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-   -   how do i get big air? (http://www.wakeworld.com/forum/showthread.php?t=28229)

wakeballer035 07-17-2002 8:40 PM

what is the best way to get air as far as technique goes? i could really use some tips cuz i need sum air in order to pull out some tricks. <BR> <BR>J

todd_g 07-17-2002 10:49 PM

If you want big air you need to cut out pretty far and use a progressive edge into the wake. Your but should almost be touching the water, your back should be pretty straight. Then once you get to the dish of the wake stand up tall and start to push the handle down twords your hips. <BR>Getting big air takes time so dont get discouraged too quick. <BR>Todd

sdboardr99 07-18-2002 10:28 PM

I've posted this before but since this question comes up frequently here it is again: <BR> <BR>From the FAQ's section of wakeworld... <BR> <BR>Q. How do I get bigger air off the wake? <BR> <BR>A. An important element to getting more air has a lot to do with edging all the way through the wake. A common problem is that as you approach the crest of the wake, most people ease up the pull and flatten out the board- that is the worst thing you could do and here's why. By easing up on the pull, you take away most of the tension the rope has built up and significantly reduces the force generated that snaps you into the air. This is what is referred to as "loading the line"- building tension on the rope with the pull, your body, the board, everything! Then once that tensions releases, that force springs you higher and further to more of what you are looking for - BIG AIR! Next time you go out and try for bigger air, remember that a rider's maximum speed should be at the TOP of the wake- not as you first make the cut or anytime in-between. The best approach is to start with a gradual turn into your carve, dig that edge in as you build up speed toward the wake, accelerate all the way through and hold on until you get lift-off. Don't forget to spring off the top of the wake by extending your knees- this additional downward push on the board right before you leave the wake creates more lift and the kind of "pop" that generates better air. Might take some getting used to, but once you put all these together and work on the timing- you will be amazed! <BR> <BR>Q. What's a good boat speed for Wakeboarding?? <BR> <BR>A. Generally speaking, beginners start out at around 17-18mph... that's a good speed to become familiar with the wakeboard while learning to control and manuever it. This speed is also slow enough that you don't experience much drag yet fast enough for you to practice cutting over the wake and moving into surface 180s and surface 360s. <BR> <BR>As you improve and feel more confident, you can speed up to anywhere between 19-22 mph . Keep in mind, a lot of this is dictated by your inidividual size, the boat's wake, rope length, and of course your comfort level - also depends on how many people you have in the boat too! But it doesn't hurt to experiment and pay attention to what other people might be trying. Once you find that "sweet spot", that's about where you want to stay. <BR> <BR>And finally, read this article and then go out and practice! <BR> <BR><a href="http://www.wakeworld.com/Articles/2001/Basics.asp" target=_top>http://www.wakeworld.com/Articles/2001/Basics.asp</a> <BR> <BR>Read this article completely, then read it again. Try to picture what it's describing. If you can then go out and do it you will see an instant improvement in your pop. Good luck. <BR> <BR>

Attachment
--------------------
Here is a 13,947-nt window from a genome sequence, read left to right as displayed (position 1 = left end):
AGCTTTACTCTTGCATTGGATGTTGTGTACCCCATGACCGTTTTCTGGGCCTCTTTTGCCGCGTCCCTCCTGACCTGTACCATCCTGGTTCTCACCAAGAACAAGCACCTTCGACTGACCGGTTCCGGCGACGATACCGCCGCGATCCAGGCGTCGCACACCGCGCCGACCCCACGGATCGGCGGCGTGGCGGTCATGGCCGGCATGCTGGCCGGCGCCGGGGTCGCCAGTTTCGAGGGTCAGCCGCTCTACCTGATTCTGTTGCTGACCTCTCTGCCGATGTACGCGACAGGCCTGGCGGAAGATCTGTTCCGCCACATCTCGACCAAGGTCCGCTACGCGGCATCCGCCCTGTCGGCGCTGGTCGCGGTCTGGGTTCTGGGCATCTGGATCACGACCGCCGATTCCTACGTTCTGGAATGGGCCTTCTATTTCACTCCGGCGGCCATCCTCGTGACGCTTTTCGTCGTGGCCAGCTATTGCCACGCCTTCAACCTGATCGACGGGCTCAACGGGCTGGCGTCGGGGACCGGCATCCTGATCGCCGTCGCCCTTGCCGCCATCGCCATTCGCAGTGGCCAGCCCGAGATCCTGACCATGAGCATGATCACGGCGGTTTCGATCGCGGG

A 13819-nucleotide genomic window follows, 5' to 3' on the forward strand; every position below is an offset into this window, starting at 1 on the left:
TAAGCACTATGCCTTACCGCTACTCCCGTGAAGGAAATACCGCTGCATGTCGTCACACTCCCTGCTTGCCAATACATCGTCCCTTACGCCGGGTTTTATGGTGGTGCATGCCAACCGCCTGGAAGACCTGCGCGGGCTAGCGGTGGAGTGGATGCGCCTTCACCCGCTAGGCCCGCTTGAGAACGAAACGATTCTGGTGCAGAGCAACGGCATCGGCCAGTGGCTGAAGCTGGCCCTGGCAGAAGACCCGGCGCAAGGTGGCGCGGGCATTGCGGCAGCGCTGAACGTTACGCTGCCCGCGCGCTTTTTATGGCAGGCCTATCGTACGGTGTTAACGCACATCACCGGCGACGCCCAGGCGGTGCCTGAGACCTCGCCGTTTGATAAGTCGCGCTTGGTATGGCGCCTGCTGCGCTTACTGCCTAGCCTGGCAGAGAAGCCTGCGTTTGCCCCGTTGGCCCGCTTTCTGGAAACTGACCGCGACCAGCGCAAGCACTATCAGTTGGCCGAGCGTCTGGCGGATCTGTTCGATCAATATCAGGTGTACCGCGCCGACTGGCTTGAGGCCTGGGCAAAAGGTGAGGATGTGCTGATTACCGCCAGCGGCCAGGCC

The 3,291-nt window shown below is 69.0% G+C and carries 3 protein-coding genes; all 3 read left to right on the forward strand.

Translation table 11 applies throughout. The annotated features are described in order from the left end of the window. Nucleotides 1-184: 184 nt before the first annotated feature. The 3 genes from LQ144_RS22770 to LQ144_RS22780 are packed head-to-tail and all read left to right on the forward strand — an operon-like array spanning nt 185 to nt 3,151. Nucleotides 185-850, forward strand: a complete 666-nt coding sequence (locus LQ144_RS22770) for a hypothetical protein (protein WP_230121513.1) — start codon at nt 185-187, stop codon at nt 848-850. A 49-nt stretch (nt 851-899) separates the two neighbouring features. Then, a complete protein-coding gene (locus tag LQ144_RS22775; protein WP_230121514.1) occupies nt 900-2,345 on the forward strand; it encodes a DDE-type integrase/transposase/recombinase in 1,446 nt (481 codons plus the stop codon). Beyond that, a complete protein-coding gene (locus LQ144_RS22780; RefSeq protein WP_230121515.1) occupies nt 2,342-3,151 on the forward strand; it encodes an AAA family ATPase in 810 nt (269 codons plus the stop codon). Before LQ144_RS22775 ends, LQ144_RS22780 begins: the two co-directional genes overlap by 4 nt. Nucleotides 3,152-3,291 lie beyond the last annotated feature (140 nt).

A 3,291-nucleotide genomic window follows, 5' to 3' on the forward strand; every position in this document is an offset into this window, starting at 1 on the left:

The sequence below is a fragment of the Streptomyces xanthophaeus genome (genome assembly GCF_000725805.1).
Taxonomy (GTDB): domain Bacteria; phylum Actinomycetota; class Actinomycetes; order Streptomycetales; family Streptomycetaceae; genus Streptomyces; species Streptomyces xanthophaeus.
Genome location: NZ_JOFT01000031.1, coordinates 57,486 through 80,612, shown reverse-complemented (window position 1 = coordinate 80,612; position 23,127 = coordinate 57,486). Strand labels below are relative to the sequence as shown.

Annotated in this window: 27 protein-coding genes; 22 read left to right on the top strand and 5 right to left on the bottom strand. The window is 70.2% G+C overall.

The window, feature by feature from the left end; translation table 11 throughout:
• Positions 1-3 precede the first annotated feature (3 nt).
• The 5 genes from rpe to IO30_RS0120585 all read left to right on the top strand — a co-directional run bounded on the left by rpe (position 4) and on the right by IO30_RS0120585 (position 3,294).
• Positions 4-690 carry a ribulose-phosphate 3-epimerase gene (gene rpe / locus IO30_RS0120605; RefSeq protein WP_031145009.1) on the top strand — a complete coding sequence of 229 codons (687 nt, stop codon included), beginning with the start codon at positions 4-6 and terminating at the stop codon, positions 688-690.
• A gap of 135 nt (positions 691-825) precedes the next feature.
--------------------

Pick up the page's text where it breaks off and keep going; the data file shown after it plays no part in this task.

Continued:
freddyms 07-22-2002 8:07 PM

one question is standintall the same as jumping as if i was squatting down on the ground and jumping up. u know what i mean. just don`t know or is it adding that extra pressure just standing.


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